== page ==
Gentrification falls on university administrations too

Urban universities take up a lot of space, and their presence has a profound impact on local neighborhoods’ economies. When universities such as McGill, Concordia, or the University of Montreal (UdeM) expand their properties or develop new ones, property values in the surrounding area tend to increase and developers pressure landowners to sell their properties. This is one example of gentrification, and it is directly abetted by Universities who fail to take preventative measures. 

UdeM recently came under fire for gentrifying the Parc-Extension area with its Montreal Innovation Laboratory project (MIL). While the project’s goal of turning Montreal into a hub for the growing AI industry is entirely legitimate, it has had unintended consequences. Vacancy rates in the ParcEx this year hit an unprecedented low, and some residents of the area have cited the recent UdeM development as the cause for rising rents. 

ParcEx is one of the most ethnically-diverse neighbourhoods in all of Canada, and it is also relatively low-income. Working-class families in the neighborhood lack the financial means to retain their properties under the economic pressure created by the development of a UdeM campus in the area. Residents have already been seeing rising rates of evictions. Unless the university takes action now, people remain at risk of losing their homes. UdeM has argued that the project is a ‘lifeline’ for the struggling neighbourhood, and that increasing its attractiveness will improve the quality of life for its residents. However, as evictions have continued and expensive new condos have been established, it has become increasingly evident that the project is inaugurating a dramatic demographic transformation in the community.

Instead of improving the quality of life for the current residents of the area, the project forces them away from Parc-Ex and replaces them with higher-income residents. Individuals who have been forced out face significant obstacles to finding affordable housing again: Montreal is currently experiencing a housing crunch, and housing vacancy rates in Parc-Ex are at an all-time low, leaving evicted residents without many options. The gentrification in Parc-Ex poses an existential threat to a neighbourhood in Montreal. McGill students should be particularly concerned about this issue because they also contribute to gentrification.

While students are a vital economic asset to the city of Montreal, entire districts of the city have turned into de facto residence areas for students. Students have different needs than full-time residents that are satisfied by different enterprises, and they do not use government services that regular residents pay for with tax dollars. Neighborhoods like the Plateau, Saint-Henri, and the Gay Village have become increasingly expensive to live in, as “studentification” has grown. This is cutting some Montreal residents off from potentially affordable housing, creating “student ghettos” that are not well integrated into local communities, and ultimately diminishes the quality of life for non-student residents.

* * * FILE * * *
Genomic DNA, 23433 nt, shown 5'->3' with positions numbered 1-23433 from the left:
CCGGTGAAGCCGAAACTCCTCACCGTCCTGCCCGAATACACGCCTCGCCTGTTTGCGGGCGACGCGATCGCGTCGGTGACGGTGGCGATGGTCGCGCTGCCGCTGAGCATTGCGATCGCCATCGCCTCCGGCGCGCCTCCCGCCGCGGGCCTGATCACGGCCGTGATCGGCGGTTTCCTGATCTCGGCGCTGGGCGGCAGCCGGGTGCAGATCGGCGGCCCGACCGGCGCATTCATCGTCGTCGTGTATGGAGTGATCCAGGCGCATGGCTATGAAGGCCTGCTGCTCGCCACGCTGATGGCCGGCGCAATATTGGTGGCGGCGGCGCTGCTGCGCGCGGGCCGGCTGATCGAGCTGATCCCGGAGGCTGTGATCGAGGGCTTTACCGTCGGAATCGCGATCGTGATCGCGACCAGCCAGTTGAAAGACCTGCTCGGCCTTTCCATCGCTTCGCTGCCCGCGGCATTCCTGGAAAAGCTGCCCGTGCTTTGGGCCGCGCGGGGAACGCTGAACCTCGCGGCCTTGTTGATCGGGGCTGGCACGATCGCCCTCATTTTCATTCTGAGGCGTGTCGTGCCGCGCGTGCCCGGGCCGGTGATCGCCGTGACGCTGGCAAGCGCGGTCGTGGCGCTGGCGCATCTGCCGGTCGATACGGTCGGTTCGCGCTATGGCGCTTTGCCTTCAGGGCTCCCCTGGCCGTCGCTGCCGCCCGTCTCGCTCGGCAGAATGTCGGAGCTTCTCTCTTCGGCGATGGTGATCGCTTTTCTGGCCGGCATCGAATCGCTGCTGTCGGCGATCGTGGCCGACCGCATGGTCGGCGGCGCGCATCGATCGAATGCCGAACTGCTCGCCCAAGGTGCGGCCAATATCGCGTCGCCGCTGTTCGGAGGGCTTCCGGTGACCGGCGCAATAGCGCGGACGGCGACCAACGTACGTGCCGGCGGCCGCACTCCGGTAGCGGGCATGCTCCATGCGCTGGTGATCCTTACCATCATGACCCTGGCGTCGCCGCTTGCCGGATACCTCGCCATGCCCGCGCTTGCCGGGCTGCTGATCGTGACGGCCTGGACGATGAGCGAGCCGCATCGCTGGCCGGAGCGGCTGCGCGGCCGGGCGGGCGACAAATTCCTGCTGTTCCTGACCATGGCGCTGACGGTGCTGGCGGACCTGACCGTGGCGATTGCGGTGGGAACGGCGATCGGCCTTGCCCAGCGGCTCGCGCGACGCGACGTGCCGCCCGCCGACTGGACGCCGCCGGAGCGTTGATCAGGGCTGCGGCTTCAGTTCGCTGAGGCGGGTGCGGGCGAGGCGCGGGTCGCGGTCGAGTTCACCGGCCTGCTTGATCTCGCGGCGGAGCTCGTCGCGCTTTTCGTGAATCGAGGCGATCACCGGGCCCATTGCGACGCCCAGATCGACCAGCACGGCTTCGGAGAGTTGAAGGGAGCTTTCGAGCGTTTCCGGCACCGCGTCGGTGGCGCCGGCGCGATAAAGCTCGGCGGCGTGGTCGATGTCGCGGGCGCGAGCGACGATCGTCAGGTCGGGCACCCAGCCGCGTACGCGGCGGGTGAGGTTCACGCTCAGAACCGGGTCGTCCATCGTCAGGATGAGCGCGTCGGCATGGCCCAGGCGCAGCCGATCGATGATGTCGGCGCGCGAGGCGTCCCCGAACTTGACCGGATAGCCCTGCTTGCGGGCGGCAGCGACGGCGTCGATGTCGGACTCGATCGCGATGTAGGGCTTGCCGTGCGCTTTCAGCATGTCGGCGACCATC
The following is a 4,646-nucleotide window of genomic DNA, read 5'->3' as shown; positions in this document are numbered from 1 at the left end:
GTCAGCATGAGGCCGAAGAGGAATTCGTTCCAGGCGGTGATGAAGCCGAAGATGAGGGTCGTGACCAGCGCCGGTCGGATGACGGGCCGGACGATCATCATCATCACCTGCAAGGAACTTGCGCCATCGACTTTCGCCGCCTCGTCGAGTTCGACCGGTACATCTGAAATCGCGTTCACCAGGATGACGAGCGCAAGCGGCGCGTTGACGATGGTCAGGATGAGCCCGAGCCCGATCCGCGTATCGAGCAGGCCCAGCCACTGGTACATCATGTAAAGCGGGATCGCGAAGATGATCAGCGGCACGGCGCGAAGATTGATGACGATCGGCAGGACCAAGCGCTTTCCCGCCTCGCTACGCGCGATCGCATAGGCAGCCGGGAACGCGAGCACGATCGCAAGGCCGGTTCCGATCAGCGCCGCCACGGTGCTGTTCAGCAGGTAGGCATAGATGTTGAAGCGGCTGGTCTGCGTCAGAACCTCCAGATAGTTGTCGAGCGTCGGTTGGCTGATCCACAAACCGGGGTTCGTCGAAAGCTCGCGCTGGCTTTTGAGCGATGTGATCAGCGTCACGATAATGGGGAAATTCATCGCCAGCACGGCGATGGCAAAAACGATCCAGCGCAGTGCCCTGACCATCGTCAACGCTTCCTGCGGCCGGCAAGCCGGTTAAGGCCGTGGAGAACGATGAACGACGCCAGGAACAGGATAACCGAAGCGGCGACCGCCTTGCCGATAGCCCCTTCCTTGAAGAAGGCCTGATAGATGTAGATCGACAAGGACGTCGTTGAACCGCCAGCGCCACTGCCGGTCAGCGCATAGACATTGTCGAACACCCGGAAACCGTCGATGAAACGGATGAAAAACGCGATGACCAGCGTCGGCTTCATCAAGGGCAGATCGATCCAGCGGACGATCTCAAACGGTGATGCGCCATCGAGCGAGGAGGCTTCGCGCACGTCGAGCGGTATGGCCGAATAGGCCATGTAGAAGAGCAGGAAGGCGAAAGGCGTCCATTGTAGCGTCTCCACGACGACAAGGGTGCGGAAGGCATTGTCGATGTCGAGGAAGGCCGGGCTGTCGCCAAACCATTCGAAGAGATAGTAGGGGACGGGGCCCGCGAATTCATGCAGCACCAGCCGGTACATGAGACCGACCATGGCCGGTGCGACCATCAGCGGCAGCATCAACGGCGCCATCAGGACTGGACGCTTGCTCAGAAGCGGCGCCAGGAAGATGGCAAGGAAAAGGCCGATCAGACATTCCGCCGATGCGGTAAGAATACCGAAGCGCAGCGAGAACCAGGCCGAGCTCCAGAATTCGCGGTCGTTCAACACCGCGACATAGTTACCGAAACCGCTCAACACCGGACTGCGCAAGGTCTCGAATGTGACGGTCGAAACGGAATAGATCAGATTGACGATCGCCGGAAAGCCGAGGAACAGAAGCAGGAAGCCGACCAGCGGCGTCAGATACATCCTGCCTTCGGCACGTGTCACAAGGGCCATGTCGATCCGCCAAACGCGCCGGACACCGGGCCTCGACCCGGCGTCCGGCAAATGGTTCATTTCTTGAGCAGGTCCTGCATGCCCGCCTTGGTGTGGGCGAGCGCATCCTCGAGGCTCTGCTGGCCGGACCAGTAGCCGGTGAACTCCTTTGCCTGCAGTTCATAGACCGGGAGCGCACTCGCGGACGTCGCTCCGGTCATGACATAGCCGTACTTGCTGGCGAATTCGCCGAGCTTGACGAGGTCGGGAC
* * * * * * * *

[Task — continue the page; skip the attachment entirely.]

MIL might not even be the most economically viable project for the UdeM according to an article by UdeM Professor Emeritus Jean-Claude Marsan, in à babord! This fact notwithstanding, it would not be difficult for UdeM to curb gentrification resulting from its project anyway. Research has shown that universities can harness their economic power to foster inclusive growth in local communities. The University of Toronto has launched an “Anchor Strategy” for its campus in Scarborough, which, like Parc-Ex, is one of Canada’s most multicultural areas. The strategy is geared to bring more diverse and local enterprises onto its campuses and to increase employment opportunities for nearby residents. Similarly, Drexel University in Philadelphia demonstrated that its Hire Local campaign led to decreased turnover rates among staff.

University administrations have the most control over gentrification, but this does not exonerate students of responsibility. McGill students are a key factor in the issue and are therefore morally responsible for safeguarding the area’s unique atmosphere and accessibility. By spreading awareness on social media platforms, protesting with the residents of Parc-Ex, and petitioning the local government and university administrations, students can take action. University of Montreal’s failure to employ a strategy like UofT’s or Drexel’s is reprehensible, and we must hold McGill to a higher standard.

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